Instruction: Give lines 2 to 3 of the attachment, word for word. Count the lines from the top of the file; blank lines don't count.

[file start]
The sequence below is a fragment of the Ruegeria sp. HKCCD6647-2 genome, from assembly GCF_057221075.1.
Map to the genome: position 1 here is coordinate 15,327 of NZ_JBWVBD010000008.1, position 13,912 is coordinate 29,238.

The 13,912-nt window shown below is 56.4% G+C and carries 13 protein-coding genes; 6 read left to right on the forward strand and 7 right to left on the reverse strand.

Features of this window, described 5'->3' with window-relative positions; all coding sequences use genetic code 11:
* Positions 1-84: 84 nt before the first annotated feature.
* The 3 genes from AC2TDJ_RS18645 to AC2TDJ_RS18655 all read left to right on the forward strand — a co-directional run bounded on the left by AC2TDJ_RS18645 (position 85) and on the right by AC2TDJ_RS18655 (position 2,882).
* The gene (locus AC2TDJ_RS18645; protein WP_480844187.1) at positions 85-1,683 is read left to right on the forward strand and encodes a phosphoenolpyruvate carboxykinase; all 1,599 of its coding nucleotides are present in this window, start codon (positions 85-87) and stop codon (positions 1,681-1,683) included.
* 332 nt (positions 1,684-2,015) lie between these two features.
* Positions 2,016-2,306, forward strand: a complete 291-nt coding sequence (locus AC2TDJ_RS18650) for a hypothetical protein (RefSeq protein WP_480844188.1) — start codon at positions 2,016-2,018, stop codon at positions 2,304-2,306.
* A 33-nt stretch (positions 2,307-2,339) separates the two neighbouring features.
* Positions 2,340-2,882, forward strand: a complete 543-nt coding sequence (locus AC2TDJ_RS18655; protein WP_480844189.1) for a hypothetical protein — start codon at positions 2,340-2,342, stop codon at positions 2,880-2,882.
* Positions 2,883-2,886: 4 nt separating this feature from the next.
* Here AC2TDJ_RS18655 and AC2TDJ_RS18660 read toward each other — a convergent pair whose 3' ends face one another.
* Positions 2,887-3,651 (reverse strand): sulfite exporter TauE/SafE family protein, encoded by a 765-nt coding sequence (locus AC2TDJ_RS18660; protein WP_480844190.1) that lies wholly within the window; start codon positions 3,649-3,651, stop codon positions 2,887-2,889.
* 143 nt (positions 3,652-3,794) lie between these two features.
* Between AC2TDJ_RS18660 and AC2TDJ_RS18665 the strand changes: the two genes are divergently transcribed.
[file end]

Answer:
Map to the genome: position 1 here is coordinate 15,327 of NZ_JBWVBD010000008.1, position 13,912 is coordinate 29,238.

The 13,912-nt window shown below is 56.4% G+C and carries 13 protein-coding genes; 6 read left to right on the forward strand and 7 right to left on the reverse strand.